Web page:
The business of wellness is going well for 802-bed Mercy Medical Center, a health care system across three campuses in Des Moines, Iowa.

A concentrated program of health risk assessments and screenings for medical problems that reached into the surrounding metropolitan area and its employers realized more than $3 million in referral business to Mercy's orthopedic program in the last fiscal year.

At Logansport (Ind.) Memorial Hospital, a business that had been purchasing about $150,000 in hospital services increased that to $600,000 over a three-year period through prevention efforts, physicals, risk assessments and targeted coaching, says hospital CEO David Ameen.

As market forces reshape health care, employers are putting a greater emphasis on health and wellness. Hospitals and health systems, in turn, are revving up new service lines to partner with local businesses and prove that wellness does pay.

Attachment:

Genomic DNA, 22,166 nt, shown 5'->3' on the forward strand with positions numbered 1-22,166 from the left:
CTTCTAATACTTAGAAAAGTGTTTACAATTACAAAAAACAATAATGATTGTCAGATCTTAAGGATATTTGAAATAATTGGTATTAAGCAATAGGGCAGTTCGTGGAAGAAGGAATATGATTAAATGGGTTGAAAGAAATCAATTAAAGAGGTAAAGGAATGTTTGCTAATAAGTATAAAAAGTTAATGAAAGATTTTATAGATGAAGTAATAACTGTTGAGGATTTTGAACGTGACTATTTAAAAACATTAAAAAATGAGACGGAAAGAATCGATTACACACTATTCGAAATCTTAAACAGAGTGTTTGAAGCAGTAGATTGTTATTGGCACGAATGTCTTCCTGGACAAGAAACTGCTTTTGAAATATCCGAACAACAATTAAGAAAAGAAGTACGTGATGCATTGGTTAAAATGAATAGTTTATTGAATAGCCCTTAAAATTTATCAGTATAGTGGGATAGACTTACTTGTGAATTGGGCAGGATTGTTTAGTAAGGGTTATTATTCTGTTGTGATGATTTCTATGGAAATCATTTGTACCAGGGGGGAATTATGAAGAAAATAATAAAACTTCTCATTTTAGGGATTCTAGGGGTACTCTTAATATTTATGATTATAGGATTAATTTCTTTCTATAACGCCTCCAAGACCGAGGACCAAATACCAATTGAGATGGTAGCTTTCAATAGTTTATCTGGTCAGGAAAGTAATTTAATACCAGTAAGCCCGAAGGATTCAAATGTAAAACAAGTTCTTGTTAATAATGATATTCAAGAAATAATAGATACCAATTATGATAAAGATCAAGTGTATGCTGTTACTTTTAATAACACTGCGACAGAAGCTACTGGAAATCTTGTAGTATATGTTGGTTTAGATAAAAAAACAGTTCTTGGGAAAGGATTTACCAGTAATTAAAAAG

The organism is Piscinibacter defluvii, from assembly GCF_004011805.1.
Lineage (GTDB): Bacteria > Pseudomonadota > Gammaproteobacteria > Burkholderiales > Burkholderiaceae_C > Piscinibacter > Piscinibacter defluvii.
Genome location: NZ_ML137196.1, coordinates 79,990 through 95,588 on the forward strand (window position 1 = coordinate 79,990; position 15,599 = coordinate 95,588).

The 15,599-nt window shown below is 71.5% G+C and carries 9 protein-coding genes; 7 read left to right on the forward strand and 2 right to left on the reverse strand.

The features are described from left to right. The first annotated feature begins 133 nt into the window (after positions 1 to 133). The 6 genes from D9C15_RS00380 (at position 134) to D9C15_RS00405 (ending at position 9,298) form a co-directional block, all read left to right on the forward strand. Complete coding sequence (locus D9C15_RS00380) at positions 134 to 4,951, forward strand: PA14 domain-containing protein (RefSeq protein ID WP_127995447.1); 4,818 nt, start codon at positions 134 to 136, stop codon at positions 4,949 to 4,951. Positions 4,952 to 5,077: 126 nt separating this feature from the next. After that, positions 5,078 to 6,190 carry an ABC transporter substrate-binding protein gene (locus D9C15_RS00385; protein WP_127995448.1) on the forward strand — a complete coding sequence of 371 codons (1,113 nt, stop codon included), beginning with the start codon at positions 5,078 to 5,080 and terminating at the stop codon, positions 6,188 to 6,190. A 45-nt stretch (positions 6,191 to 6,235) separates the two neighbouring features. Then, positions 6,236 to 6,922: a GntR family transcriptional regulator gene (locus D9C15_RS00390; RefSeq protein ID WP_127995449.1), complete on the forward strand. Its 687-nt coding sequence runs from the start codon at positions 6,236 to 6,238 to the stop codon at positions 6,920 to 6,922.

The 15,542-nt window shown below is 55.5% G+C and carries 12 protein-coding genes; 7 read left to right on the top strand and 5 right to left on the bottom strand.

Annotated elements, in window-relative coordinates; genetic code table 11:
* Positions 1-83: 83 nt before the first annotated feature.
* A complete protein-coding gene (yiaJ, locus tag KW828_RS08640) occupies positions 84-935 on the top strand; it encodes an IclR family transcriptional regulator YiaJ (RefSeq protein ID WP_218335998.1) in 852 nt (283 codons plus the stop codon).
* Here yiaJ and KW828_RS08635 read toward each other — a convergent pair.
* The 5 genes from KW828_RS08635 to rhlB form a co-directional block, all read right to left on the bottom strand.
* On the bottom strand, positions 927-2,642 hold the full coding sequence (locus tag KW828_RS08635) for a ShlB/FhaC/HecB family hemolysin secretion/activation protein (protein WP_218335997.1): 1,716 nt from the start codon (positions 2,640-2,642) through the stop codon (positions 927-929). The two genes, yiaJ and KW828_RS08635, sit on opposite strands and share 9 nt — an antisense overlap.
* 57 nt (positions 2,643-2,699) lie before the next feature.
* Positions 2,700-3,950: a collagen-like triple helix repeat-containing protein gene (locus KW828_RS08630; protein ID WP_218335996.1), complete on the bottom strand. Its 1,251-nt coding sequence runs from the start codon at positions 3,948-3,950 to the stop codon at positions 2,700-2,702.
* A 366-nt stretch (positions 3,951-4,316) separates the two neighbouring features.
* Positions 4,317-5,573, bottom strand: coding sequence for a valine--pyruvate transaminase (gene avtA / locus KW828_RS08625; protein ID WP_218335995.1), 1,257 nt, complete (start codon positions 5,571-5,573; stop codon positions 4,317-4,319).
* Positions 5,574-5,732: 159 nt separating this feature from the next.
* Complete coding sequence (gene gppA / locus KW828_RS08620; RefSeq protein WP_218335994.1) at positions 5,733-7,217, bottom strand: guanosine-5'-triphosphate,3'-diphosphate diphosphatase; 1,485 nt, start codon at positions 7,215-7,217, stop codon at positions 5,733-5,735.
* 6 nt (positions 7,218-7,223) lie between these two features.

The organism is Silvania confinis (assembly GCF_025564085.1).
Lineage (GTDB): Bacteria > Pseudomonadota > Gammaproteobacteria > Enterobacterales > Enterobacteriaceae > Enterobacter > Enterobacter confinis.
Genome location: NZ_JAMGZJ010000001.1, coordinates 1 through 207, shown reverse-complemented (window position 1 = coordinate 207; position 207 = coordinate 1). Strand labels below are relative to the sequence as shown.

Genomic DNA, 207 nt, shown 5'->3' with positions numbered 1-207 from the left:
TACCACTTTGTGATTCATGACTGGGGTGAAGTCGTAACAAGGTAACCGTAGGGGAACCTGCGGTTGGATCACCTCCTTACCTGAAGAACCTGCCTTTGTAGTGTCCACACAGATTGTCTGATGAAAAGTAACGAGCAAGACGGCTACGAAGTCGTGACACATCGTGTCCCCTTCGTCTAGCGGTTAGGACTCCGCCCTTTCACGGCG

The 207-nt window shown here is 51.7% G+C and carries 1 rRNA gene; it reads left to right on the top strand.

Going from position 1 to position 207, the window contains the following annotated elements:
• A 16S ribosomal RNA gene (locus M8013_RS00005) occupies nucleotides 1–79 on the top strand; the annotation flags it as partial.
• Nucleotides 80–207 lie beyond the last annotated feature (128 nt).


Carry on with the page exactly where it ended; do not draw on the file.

To work, though, health and wellness plans must track a significant amount of information to plot both the trends of employee health and the impact on employer financial health.

It helps to bring in the local payers of medical claims to supply utilization data. Logansport Memorial's program, Centric, gets data from insurance brokerage Consolidated Union. Data from ICD-9 codes describe the nature of employee medical conditions and services for which they were billed, and they are compared with findings of health risk assessments and biometric screenings.

The value of working with Consolidated Union as a partner, says Ameen, is that it can show the use of services beyond what Logansport Memorial's records can provide: the drugs people are on, utilization of services from other providers, and so on. Information comes from the insurance products that employees use. "You need that [partnership] or you don't have the data," he says.